The UK will need an additional 87,000 graduate level engineers each year between now and 2020, but the higher education system is only producing 46,000 engineering graduates annually, according to a report from thinktank IPPR that illustrates the scale of the problem.
The UK also has the lowest proportion of female engineering professionals in Europe.
Sue Ferns, Prospect’s director of communications and research, said: “We welcome this latest IPPR report, which illustrates the scale of a problem which Prospect has been highlighting for years. The issue is to find solutions.
“We agree with the IPPR that this gap could be closed if more young women opted for careers in science, technology, engineering and maths (STEM).
“But more also needs to be done to ensure that women are supported and can progress in STEM careers, including those wanting to return to employment after a career break. This will best be achieved by governments, employers, unions and professional bodies working together.”
Prospect represents 50,000 specialists in science, engineering and technology and is well-placed to offer practical ideas on the way forward. The union has been campaigning for politicians of all parties to sign up to support a Prospect Pledge on women in STEM. At present, just 13% of women work in STEM careers and the union is asking them to commit to increasing this to 30% by 2020.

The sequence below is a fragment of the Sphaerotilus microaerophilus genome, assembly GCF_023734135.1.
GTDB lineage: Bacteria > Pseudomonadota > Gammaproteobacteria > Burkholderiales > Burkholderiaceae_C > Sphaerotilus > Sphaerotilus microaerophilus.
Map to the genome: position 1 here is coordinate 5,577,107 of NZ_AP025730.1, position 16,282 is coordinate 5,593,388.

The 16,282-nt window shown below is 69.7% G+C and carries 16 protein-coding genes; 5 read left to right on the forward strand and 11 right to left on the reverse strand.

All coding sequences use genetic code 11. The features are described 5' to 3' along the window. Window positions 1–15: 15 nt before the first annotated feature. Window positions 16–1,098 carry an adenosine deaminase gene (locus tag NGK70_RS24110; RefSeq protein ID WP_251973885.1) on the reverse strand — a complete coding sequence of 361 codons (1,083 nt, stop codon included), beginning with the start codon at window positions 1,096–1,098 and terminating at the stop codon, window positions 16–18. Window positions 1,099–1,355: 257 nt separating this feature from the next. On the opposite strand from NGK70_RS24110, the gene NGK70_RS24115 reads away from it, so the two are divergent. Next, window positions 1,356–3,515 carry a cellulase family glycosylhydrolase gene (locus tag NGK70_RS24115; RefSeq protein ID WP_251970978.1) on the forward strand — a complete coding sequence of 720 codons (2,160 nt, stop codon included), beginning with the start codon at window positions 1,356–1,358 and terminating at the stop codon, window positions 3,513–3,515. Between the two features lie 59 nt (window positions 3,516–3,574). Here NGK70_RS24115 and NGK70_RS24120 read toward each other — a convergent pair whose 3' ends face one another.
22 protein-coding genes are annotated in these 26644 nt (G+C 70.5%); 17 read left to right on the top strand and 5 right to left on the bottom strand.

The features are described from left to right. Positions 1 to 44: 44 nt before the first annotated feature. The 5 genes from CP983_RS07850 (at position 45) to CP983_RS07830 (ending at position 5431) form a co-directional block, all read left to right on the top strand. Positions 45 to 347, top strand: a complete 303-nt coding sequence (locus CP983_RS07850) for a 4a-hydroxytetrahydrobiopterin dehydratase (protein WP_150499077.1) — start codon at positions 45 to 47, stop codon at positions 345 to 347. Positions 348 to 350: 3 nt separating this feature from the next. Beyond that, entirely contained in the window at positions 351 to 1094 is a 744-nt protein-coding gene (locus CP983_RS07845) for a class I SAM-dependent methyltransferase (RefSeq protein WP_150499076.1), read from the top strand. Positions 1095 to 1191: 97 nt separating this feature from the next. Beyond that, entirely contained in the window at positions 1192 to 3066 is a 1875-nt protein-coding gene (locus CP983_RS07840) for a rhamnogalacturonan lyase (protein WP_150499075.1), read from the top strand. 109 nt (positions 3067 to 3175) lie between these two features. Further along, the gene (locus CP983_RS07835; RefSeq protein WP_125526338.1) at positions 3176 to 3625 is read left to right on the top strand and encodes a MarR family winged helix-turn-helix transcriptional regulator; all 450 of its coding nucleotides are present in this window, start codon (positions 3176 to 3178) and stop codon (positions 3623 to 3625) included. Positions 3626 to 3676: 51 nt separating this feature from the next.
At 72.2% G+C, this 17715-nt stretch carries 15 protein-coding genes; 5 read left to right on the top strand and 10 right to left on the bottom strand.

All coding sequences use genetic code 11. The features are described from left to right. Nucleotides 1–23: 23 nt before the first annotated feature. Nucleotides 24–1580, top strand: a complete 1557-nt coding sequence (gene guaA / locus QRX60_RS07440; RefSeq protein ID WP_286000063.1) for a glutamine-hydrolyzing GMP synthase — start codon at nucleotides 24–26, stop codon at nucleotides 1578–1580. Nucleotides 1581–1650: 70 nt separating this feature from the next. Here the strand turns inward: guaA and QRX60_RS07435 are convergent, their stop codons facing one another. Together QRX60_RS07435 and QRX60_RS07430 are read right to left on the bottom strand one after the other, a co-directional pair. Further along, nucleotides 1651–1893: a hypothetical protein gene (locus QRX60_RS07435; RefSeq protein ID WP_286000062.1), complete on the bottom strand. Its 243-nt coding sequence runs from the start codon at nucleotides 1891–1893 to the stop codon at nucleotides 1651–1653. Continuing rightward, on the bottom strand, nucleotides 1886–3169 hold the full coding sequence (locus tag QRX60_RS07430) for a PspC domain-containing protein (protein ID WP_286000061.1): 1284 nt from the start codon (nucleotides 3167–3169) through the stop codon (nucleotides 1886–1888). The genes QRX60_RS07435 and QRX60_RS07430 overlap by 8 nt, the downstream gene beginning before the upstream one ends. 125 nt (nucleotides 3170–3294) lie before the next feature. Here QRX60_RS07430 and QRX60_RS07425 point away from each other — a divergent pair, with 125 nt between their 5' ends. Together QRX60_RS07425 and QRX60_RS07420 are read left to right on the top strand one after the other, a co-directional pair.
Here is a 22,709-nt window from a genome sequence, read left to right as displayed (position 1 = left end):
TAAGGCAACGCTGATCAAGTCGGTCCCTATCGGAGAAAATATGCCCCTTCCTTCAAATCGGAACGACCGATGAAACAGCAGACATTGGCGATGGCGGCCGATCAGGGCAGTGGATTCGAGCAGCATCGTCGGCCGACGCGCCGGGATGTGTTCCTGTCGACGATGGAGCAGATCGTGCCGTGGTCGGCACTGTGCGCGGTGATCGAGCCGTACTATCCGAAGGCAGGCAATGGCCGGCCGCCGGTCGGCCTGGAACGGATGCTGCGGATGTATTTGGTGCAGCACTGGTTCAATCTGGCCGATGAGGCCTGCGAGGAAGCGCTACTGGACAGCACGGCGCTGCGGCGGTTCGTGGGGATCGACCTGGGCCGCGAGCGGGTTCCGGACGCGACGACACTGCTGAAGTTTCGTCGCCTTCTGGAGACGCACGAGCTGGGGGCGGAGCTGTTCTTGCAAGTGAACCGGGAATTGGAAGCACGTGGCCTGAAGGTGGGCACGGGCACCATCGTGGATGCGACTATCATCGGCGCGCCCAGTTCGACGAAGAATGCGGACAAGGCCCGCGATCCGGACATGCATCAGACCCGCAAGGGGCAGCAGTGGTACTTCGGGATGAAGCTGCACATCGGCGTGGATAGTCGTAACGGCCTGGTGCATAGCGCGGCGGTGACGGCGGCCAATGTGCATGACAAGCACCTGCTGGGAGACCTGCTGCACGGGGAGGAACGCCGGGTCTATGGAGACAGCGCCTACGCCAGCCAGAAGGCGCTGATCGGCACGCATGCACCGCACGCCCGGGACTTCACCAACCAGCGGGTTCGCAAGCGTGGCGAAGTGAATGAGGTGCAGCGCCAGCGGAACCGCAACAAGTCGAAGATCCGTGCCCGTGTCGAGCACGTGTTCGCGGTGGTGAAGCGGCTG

The fringe meeting, ‘Raising our sights: Realising the potential of a more diverse STEM workforce’ will be on Monday 29 September, from 12pm-1.30pm, at the Telford Room, IET, Austin Court, 80 Cambridge St, Birmingham B1 2NP.
Richard Earp, from the Institution of Engineering and Technology’s education and skills policy panel, will chair the meeting.
Speakers include David Willetts MP; Mike Clancy, Prospect general secretary; Sarah Main, director of the Campaign for Science and Engineering and Dr Anna Zecharia, director Science Grrl.
Visit http://bit.ly/inspire_stem to see Prospect’s calendar featuring women in male-dominated industries.